I am ‘happy for any anti-doping body,’ says Farah
Mo Farah says he is “happy for any anti-doping body” to test any of his previous blood and urine samples.
The World Anti-Doping Agency (Wada) has said it will investigate all athletes who trained with Farah’s banned former coach Alberto Salazar.
Salazar was found guilty of doping violations and banned for four years.
UK Anti-Doping (Ukad) said on Friday it would need “credible evidence” a sample contained a banned substance before handing it over to any investigation.
“I’ve seen reports of my name in connection to Ukad and Wada about sample retesting,” said four-time Olympic champion Farah on Twitter.
“Just to be clear, I was not consulted about this and as I’ve said many times, I am happy for any anti-doping body to test any of my previous samples anytime.”
Salazar was banned in October after a four-year investigation by the US Anti-Doping Agency (Usada), with Dr Jeffrey Brown, a Nike-paid endocrinologist who treated many of Salazar’s athletes, receiving the same sanction.
Both Salazar and Brown have lodged appeals with the Court of Arbitration for Sport.
Britain’s Farah left the Nike Oregon Project headed by Salazar in 2017, the same year in which the coach was charged by Usada.
But that was more than two years after BBC Panorama revealed allegations of doping and unethical practices at the US training base in Oregon in 2015.
Farah has never failed a drugs test and has always strongly denied breaking any rules.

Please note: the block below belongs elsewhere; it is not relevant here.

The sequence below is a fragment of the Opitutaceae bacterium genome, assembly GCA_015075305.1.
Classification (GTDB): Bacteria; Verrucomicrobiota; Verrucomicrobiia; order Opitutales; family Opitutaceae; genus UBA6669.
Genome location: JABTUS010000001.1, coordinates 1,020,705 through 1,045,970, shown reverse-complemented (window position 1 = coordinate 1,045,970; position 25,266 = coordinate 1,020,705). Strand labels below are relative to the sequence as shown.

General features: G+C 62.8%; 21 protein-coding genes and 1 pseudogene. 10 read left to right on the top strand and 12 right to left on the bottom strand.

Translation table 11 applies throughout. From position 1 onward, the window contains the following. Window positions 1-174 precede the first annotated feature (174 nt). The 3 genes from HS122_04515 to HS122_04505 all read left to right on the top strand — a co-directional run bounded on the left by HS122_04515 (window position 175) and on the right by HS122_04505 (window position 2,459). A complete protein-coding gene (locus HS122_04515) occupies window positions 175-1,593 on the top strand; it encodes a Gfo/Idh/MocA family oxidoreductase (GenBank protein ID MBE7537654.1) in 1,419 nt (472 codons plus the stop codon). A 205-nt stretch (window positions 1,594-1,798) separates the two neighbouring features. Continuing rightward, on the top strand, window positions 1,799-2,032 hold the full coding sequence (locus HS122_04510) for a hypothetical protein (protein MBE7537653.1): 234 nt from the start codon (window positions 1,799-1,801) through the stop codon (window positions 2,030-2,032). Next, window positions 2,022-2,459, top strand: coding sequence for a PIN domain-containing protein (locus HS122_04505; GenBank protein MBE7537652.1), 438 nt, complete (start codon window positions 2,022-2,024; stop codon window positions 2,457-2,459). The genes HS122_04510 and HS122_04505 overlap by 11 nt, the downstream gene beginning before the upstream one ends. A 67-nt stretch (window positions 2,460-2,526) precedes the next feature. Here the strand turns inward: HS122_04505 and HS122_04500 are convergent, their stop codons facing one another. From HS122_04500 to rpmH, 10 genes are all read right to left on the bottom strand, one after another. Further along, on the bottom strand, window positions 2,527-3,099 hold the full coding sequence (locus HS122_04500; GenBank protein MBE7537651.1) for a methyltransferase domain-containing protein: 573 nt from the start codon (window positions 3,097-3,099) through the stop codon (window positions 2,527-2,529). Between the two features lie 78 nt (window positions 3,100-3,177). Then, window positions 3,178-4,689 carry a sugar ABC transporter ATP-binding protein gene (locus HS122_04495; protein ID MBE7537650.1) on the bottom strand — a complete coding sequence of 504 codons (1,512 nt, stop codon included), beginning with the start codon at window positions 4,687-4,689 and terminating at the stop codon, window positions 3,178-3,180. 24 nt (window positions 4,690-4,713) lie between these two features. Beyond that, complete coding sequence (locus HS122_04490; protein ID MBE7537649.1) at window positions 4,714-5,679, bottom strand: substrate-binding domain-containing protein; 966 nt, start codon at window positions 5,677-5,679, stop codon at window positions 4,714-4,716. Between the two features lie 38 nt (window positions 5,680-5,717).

He told BBC Sport earlier this month that he would have been “the first one out” had he known Salazar faced a ban for doping violations.
In November, Ukad said it would work with Wada in its investigation into athletes who trained with Salazar.
When asked if Wada had requested samples to retest, Ukad chief executive Nicole Sapstead said: “We’ve had no communication from Wada on that point but I would want to make it very clear that we’re here to assist any anti-doping organisation in their endeavours and if there’s anything we can do to help them then we’d be happy to do so.”
On Monday, British 5,000m runner Jessica Judd criticised Ukad for not handing over Farah’s samples.
In 2017, Ukad declined a request from Usada to hand over Farah’s historic samples, saying it was concerned such samples can degrade if retested or sent to a different location, undermining any future reanalysis.
Sapstead reiterated this concern on Friday, adding: “I was simply saying to Usada: ‘You need to be able to give me credible evidence about what it is you want to look for, rather than this just being a trawling expedition’.
“If any partner comes forward and says: ‘I have evidence to suggest this might be present in these athletes and this is part of an ongoing investigation,’ I’ll be the first one to say: ‘Help yourself. How can we help you?’
“But I’m not going to risk samples that we hold in storage that could enable us to retest when the science moves along.”
Farah confirmed in November that he will return to track competition in 2020 to defend his Olympic 10,000m title at the Tokyo Games.
Culled from BBCSports
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